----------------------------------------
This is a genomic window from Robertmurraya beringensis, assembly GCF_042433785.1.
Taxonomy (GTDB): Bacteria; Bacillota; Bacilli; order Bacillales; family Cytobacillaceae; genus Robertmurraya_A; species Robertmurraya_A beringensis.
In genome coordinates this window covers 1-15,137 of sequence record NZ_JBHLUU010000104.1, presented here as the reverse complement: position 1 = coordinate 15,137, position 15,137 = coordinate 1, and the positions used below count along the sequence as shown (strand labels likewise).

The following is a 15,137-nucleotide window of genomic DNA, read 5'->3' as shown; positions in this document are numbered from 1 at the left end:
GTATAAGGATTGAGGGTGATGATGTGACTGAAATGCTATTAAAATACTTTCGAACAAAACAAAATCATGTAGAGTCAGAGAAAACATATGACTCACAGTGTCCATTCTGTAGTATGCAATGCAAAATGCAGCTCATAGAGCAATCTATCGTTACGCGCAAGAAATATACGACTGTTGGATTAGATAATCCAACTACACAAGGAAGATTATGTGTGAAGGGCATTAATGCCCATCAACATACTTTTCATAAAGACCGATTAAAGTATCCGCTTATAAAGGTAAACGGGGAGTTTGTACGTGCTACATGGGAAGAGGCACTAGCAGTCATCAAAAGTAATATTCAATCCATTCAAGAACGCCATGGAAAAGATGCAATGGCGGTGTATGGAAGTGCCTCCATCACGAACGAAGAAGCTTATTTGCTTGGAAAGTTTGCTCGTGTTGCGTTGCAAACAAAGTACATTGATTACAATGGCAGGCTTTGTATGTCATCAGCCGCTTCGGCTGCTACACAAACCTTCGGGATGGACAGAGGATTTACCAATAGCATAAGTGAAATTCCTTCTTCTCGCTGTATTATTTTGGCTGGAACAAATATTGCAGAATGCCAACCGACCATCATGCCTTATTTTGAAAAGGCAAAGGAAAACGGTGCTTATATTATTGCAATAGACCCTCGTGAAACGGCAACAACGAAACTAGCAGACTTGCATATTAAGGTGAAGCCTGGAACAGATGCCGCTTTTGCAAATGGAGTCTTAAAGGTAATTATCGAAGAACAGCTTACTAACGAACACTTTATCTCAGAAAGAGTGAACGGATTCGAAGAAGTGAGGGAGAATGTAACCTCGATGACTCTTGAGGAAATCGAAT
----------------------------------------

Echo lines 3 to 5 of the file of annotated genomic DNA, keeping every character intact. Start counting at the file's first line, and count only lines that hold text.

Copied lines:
In genome coordinates this window covers 1-15,137 of sequence record NZ_JBHLUU010000104.1, presented here as the reverse complement: position 1 = coordinate 15,137, position 15,137 = coordinate 1, and the positions used below count along the sequence as shown (strand labels likewise).

The following is a 15,137-nucleotide window of genomic DNA, read 5'->3' as shown; positions in this document are numbered from 1 at the left end:
GTATAAGGATTGAGGGTGATGATGTGACTGAAATGCTATTAAAATACTTTCGAACAAAACAAAATCATGTAGAGTCAGAGAAAACATATGACTCACAGTGTCCATTCTGTAGTATGCAATGCAAAATGCAGCTCATAGAGCAATCTATCGTTACGCGCAAGAAATATACGACTGTTGGATTAGATAATCCAACTACACAAGGAAGATTATGTGTGAAGGGCATTAATGCCCATCAACATACTTTTCATAAAGACCGATTAAAGTATCCGCTTATAAAGGTAAACGGGGAGTTTGTACGTGCTACATGGGAAGAGGCACTAGCAGTCATCAAAAGTAATATTCAATCCATTCAAGAACGCCATGGAAAAGATGCAATGGCGGTGTATGGAAGTGCCTCCATCACGAACGAAGAAGCTTATTTGCTTGGAAAGTTTGCTCGTGTTGCGTTGCAAACAAAGTACATTGATTACAATGGCAGGCTTTGTATGTCATCAGCCGCTTCGGCTGCTACACAAACCTTCGGGATGGACAGAGGATTTACCAATAGCATAAGTGAAATTCCTTCTTCTCGCTGTATTATTTTGGCTGGAACAAATATTGCAGAATGCCAACCGACCATCATGCCTTATTTTGAAAAGGCAAAGGAAAACGGTGCTTATATTATTGCAATAGACCCTCGTGAAACGGCAACAACGAAACTAGCAGACTTGCATATTAAGGTGAAGCCTGGAACAGATGCCGCTTTTGCAAATGGAGTCTTAAAGGTAATTATCGAAGAACAGCTTACTAACGAACACTTTATCTCAGAAAGAGTGAACGGATTCGAAGAAGTGAGGGAGAATGTAACCTCGATGACTCTTGAGGAAATCGAAT